Necklaces have been an important part of jewelry since the time of ancient civilizations and predate the invention of writing.
The birth of necklaces is believed to be as old as the Stone Age, which is about 40,000 years ago. The first necklaces were made of purely natural materials - before weaving and the invention of string, durable vines or pieces of animal sinew left over from hunts were tied together and adorned with shells, bones or teeth or colorful skins of human prey animals, bird feathers, corals, carved pieces of wood, colorful seeds or stones or naturally occurring gems, or other beautiful or artful natural elements found nearby.
Cloth working and metalworking greatly extended the range of jewelry available to humans. Twine and string enabled the advancement of smaller, more durable, more intricate necklaces. After the Bronze Age started and humans discovered how to melt metal and cast it into shapes, bronze, copper, silver, gold, electrum, platinum and a variety of other metals were used to make eye-catching necklaces for both men and women, and metal chains became possible. Gemcutting and glassblowing made it so faceted and highly polished gemstones and/or beautiful art glass to be added to pieces.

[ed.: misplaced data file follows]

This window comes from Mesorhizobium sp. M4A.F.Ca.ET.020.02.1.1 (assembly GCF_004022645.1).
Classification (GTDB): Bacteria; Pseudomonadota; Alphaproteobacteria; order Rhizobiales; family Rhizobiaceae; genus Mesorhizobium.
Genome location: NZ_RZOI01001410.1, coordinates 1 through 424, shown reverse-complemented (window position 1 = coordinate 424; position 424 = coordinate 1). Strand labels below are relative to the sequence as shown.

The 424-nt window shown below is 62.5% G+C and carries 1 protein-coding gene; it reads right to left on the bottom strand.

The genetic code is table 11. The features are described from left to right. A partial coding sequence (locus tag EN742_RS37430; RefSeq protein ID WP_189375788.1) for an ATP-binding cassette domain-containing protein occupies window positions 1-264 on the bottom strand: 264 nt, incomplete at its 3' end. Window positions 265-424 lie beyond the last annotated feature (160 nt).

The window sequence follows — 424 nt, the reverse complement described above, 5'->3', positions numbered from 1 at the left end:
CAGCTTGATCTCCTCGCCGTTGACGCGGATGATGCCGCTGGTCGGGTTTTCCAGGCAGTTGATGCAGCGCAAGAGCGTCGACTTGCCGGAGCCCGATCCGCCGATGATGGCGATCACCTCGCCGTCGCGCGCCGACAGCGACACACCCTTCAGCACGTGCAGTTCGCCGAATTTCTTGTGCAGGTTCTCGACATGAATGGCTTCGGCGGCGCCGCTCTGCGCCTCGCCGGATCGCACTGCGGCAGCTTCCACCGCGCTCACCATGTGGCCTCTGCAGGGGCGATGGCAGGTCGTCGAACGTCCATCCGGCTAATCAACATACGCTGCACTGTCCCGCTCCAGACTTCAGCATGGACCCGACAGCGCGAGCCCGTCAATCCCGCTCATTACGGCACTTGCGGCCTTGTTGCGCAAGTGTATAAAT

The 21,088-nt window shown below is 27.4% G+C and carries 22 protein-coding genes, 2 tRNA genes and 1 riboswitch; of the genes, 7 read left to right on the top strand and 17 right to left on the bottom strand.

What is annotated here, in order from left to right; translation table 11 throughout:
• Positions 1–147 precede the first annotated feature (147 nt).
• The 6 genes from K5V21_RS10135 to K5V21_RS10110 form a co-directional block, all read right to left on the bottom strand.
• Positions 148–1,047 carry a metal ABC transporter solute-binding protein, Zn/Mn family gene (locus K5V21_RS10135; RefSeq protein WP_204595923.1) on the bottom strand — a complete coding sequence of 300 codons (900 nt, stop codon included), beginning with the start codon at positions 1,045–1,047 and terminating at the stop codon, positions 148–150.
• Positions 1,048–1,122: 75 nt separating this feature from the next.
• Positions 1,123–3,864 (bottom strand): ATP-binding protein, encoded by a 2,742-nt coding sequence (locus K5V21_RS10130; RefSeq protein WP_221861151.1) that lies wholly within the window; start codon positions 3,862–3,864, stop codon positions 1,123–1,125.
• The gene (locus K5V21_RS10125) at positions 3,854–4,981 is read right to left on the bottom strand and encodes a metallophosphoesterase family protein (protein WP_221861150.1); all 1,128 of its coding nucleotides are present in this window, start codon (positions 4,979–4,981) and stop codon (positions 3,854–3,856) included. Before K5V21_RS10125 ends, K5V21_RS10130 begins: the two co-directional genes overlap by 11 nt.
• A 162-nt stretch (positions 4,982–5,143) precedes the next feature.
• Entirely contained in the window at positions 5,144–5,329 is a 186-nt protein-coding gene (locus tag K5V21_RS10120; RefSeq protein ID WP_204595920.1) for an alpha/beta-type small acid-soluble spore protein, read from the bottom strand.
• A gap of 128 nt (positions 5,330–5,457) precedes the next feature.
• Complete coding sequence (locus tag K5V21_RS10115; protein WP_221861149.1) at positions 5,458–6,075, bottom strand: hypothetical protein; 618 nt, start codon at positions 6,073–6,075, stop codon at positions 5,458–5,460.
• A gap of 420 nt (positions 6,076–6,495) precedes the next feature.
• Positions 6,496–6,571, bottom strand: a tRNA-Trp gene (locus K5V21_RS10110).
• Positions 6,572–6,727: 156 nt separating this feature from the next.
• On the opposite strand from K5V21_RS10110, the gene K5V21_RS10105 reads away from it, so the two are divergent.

In the modern era, a variety of new metals are available for necklaces that earlier generations could not properly melt until high-temperature crucibles and blowtorches were created, such as stainless steel and titanium; electroplating has enabled mass ownership of gold (or at least gold-veneer) jewelry. Miniaturization and laser etching allowed the crafting of finely detailed artwork, or insignias or other calligraphy, within individual necklace elements.